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Squarebody Syndicate Hosts a One-Day Party to Get Their Engines Running

Joe Yezzi of Squarebody Syndicate is an interesting guy. There’s the obvious obsession with 1973-1987 Chevrolet trucks (specifically ‘73s), as well as his desire to put hidden cameras inside of magnetic monkeys (It’s a long story, but definitely ask him sometime). And so when he gets an idea to do something different, he does it. And sometimes that thing is really outside the box.

Take this truck, for example. When he bought the crew-cab long bed square he knew that he wanted to use it for towing. And really, what better engine is there to put into a truck for that than a Cummins diesel? Then there was the length. That was a long tow pig, and he wanted to cut it down a bit. So he took it to Kyle at Metalox Fabrications and had him do some crazy work. First, Kyle added 3.5 inches to the back of the cab. Then he took 8 inches out of the front of the bed, two from the rear, and lopped 4.5 inches from the wheelbase. That math all works out to giving Joe a truck with roughly the same setup as a 2019 crew cab.

But there was still a lot left to do. Joe wanted to put in a rear bench seat from a van that would fold flat, like a bed. And the engine needed to be wired up. And the interior needed help. What better way to get all that done than the help of a few buddies? And that’s when the next in the series of One ’N’ Dones was started.

For the uninitiated, the One ’N’ Done is a one-day event (naturally) where a bunch of car guys goes to one location and tears into a truck. Past builds include Dino’s daughter Rio’s squarebody Chevy, Joe’s SS01 chassis, and another square build for Rob Beasley. They’re a great way to see a truck go from nothing to something in a few hours, plus a good old time for the guys and girls involved.

So with that in mind, Joe took his freshly painted truck with a Cummins installed and let the One ’N’ Done have at it. This is their story.

Here’s the Cummins diesel, in all its glory. Now all it needs is some wiring and plumbing to get the job done.

The list of things to do was pretty long, but doable. Now it just needed to happen. Fortunately, there were a ton of guys ready to lend a hand.

To do this kind of project, everybody is broken up into teams of sorts. Here, the exhaust is prepped to be welded.

The brakes were already good to go, thanks to Baer Brakes and its amazing master cylinder setup.

A bracket for the core support needed some refinishing and repair, so that got welded up and painted black.

The Painless Wiring kit was already run from the firewall back and forward. It just needed adaptation to the new gauge cluster and engine.

The crew from Diesel Conversion Specialists flew in to get this one done up, and they were the heroes of the day. Not only did they get everything wired correctly, but they also sorted out any diesel issues that came up along the way.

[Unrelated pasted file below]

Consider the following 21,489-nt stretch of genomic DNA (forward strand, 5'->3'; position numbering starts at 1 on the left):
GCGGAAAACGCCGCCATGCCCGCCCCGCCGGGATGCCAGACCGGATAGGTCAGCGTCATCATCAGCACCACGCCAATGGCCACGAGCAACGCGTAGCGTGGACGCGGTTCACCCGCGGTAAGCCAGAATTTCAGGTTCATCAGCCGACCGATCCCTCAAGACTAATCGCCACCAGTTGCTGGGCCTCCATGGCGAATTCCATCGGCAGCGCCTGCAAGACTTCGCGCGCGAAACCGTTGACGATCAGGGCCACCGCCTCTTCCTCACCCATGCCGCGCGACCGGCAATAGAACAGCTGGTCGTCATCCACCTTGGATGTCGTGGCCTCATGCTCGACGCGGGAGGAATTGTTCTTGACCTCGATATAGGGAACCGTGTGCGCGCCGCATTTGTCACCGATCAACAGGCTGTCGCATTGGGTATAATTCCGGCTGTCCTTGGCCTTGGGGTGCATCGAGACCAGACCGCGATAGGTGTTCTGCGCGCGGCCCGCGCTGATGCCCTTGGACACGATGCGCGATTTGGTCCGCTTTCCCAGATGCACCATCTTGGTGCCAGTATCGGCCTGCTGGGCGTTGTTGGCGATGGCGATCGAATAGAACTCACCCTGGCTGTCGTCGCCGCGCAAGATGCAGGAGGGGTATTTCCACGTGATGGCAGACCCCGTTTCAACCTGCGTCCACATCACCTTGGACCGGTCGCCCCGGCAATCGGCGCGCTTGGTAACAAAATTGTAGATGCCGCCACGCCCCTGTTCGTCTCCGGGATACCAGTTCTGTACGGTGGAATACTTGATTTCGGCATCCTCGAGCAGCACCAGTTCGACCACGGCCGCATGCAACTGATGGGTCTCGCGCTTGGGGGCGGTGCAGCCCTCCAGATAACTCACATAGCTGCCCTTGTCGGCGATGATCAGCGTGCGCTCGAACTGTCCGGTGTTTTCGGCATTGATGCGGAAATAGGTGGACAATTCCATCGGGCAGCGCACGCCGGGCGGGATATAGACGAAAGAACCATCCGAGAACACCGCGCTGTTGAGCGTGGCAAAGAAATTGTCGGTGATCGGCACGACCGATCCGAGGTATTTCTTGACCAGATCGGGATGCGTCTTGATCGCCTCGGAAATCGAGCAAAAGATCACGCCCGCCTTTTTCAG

A bench seat from a conversion van was set in place for mockup. It would get recovered and redone before it was installed for good, but there were a lot of clearances to sort out before that could happen.

Admittedly, it doesn’t look that great at this stage. But just you wait.

The stock gas tanks were pulled to do some more diesel magic to it. Fortunately, they were brand new, so they came out easy.

There’s no doubt: This is a long truck. But its proportioned a lot better than it was, that’s for sure.

A custom Magnaflow exhaust is the only way to go, and the company’s DIY pipe kit makes it easy.

Sam Castronova, the only guy who shows up to work on a truck in brand new white shoes, spent some time cleaning up the wiring.

Meanwhile, on the bench, wires are getting cleaned up and soldered, too.

Another thing ticked off the list: A rear bumper. This bad boy looked a ton better than the stocker.

The engine needed a new belt, but because of a custom alternator mount, nobody knew the right length. The answer came in the form of a rope and a quick run to the nearest parts store.

Ron Hernandez set up shop inside Joe’s office to paint the tailgate lettering.

Once that bracket that was welded up earlier on was done, it was reinstalled back on the core support.

Joe went around the truck installing the new Precision rubber seals.

There was yet more work to be done inside the engine bay, with the turbo connections needing routing.

This may not look like progress, but at this point in the day, most of the wiring had been terminated and was ready for final connection.

Now it was time to install the radiator. It was a bit of a tight fit, but it went in there.

Those roof lights? They’re original equipment, and about as clean as they get.

Thanks to Sam and his white shoes, the battery wiring was all cleaned up and good for reinstallation.

The Syndicate Series Dakota Digital gauges went in next, thanks to the wiring gurus at Diesel Conversion Specialists.

It was late, but there was still time left in the day. On went the tailgate.

And there you go — it started up perfectly. Another successful One ’N’ Done was in the books.

It’s all about the little touches in the completed truck, like this original GM CB radio.

The Dakota Digital gauges look great behind the factory bezel.

That ratty bench was reupholstered by Empire Custom Upholstery and turned into this work of art. Now Joe can crash comfortably whenever he likes.

There are even a pair of Kicker subs thrown into the corners now, too.

Another nice touch: USB ports in the stock ashtrays in the door panels.

The completed truck is a towing monster, ready for Pomona or whatever other show they plan on attending.

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